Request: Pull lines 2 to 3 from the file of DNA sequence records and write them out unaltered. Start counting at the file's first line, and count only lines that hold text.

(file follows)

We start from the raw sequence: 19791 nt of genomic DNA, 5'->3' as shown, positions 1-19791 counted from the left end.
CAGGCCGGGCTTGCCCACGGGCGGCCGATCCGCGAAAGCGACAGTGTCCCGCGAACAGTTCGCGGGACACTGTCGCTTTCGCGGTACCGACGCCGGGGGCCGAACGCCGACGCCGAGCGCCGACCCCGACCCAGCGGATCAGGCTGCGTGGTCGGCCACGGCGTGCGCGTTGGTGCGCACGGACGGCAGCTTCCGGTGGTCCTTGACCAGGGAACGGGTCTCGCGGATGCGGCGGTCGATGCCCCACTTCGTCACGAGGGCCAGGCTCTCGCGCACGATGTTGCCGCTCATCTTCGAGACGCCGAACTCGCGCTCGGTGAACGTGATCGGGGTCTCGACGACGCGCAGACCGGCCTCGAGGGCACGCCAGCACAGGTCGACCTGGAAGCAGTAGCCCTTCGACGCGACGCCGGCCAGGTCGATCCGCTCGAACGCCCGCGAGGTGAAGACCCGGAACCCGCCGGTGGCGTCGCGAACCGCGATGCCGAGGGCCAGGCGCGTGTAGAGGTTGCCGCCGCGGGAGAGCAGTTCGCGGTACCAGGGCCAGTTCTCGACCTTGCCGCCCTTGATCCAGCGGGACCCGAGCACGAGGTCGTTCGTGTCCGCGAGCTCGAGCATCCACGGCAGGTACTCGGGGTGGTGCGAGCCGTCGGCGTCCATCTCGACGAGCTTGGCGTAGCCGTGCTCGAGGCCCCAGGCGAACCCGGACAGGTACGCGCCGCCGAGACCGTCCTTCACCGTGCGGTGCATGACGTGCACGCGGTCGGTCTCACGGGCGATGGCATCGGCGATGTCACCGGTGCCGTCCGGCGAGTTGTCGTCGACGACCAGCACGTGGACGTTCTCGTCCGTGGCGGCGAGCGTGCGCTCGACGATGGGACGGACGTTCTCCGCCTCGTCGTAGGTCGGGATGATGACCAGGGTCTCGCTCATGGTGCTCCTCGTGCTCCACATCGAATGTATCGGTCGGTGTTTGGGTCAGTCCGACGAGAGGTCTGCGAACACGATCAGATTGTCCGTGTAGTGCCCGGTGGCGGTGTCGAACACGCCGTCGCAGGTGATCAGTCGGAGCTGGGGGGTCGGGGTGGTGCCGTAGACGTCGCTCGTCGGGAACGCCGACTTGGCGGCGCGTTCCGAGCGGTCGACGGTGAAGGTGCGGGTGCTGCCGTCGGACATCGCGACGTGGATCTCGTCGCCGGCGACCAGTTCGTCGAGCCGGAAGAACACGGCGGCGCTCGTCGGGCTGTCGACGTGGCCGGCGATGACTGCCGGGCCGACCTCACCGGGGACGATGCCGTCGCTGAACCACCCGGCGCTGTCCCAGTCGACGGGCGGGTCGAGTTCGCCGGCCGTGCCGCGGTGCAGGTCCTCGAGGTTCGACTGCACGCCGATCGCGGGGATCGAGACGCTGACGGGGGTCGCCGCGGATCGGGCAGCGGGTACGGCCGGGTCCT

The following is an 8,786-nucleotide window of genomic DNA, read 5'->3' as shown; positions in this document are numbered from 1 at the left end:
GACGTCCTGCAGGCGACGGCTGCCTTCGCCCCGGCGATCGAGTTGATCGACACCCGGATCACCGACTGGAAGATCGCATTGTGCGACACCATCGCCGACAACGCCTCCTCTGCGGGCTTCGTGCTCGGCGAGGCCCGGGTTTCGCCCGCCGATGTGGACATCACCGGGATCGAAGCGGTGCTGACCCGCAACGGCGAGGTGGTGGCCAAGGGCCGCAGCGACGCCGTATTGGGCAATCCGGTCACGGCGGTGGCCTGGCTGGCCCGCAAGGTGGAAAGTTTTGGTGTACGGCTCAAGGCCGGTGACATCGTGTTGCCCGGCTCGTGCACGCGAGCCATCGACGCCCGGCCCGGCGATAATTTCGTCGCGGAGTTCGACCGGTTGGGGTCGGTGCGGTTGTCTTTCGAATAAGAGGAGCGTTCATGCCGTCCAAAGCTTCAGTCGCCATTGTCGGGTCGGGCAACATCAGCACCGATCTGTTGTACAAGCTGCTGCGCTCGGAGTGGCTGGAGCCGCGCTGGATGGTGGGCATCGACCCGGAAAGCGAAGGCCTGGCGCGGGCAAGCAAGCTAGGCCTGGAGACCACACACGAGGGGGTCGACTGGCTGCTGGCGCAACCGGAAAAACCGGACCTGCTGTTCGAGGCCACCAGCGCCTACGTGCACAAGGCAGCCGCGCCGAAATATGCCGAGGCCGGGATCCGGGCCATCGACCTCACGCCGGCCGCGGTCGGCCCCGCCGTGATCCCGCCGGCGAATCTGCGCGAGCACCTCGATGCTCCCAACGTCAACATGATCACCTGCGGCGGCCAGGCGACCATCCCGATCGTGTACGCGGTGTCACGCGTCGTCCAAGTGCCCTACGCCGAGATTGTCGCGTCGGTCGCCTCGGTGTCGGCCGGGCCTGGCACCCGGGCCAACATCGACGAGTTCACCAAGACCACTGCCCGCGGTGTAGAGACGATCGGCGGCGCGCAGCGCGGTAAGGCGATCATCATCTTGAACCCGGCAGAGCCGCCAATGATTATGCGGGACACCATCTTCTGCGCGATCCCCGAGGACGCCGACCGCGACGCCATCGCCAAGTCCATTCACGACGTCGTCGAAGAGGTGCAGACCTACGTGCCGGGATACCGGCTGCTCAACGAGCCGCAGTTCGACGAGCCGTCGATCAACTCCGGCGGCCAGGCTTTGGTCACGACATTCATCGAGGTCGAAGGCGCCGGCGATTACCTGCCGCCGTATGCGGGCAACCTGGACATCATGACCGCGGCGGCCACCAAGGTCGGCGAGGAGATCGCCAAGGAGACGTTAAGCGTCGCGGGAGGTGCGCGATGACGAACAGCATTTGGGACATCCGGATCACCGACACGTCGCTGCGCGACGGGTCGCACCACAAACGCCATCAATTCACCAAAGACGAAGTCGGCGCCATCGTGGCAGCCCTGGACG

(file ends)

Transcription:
CAGGCCGGGCTTGCCCACGGGCGGCCGATCCGCGAAAGCGACAGTGTCCCGCGAACAGTTCGCGGGACACTGTCGCTTTCGCGGTACCGACGCCGGGGGCCGAACGCCGACGCCGAGCGCCGACCCCGACCCAGCGGATCAGGCTGCGTGGTCGGCCACGGCGTGCGCGTTGGTGCGCACGGACGGCAGCTTCCGGTGGTCCTTGACCAGGGAACGGGTCTCGCGGATGCGGCGGTCGATGCCCCACTTCGTCACGAGGGCCAGGCTCTCGCGCACGATGTTGCCGCTCATCTTCGAGACGCCGAACTCGCGCTCGGTGAACGTGATCGGGGTCTCGACGACGCGCAGACCGGCCTCGAGGGCACGCCAGCACAGGTCGACCTGGAAGCAGTAGCCCTTCGACGCGACGCCGGCCAGGTCGATCCGCTCGAACGCCCGCGAGGTGAAGACCCGGAACCCGCCGGTGGCGTCGCGAACCGCGATGCCGAGGGCCAGGCGCGTGTAGAGGTTGCCGCCGCGGGAGAGCAGTTCGCGGTACCAGGGCCAGTTCTCGACCTTGCCGCCCTTGATCCAGCGGGACCCGAGCACGAGGTCGTTCGTGTCCGCGAGCTCGAGCATCCACGGCAGGTACTCGGGGTGGTGCGAGCCGTCGGCGTCCATCTCGACGAGCTTGGCGTAGCCGTGCTCGAGGCCCCAGGCGAACCCGGACAGGTACGCGCCGCCGAGACCGTCCTTCACCGTGCGGTGCATGACGTGCACGCGGTCGGTCTCACGGGCGATGGCATCGGCGATGTCACCGGTGCCGTCCGGCGAGTTGTCGTCGACGACCAGCACGTGGACGTTCTCGTCCGTGGCGGCGAGCGTGCGCTCGACGATGGGACGGACGTTCTCCGCCTCGTCGTAGGTCGGGATGATGACCAGGGTCTCGCTCATGGTGCTCCTCGTGCTCCACATCGAATGTATCGGTCGGTGTTTGGGTCAGTCCGACGAGAGGTCTGCGAACACGATCAGATTGTCCGTGTAGTGCCCGGTGGCGGTGTCGAACACGCCGTCGCAGGTGATCAGTCGGAGCTGGGGGGTCGGGGTGGTGCCGTAGACGTCGCTCGTCGGGAACGCCGACTTGGCGGCGCGTTCCGAGCGGTCGACGGTGAAGGTGCGGGTGCTGCCGTCGGACATCGCGACGTGGATCTCGTCGCCGGCGACCAGTTCGTCGAGCCGGAAGAACACGGCGGCGCTCGTCGGGCTGTCGACGTGGCCGGCGATGACTGCCGGGCCGACCTCACCGGGGACGATGCCGTCGCTGAACCACCCGGCGCTGTCCCAGTCGACGGGCGGGTCGAGTTCGCCGGCCGTGCCGCGGTGCAGGTCCTCGAGGTTCGACTGCACGCCGATCGCGGGGATCGAGACGCTGACGGGGGTCGCCGCGGATCGGGCAGCGGGTACGGCCGGGTCCT

The following is an 8,786-nucleotide window of genomic DNA, read 5'->3' as shown; positions in this document are numbered from 1 at the left end: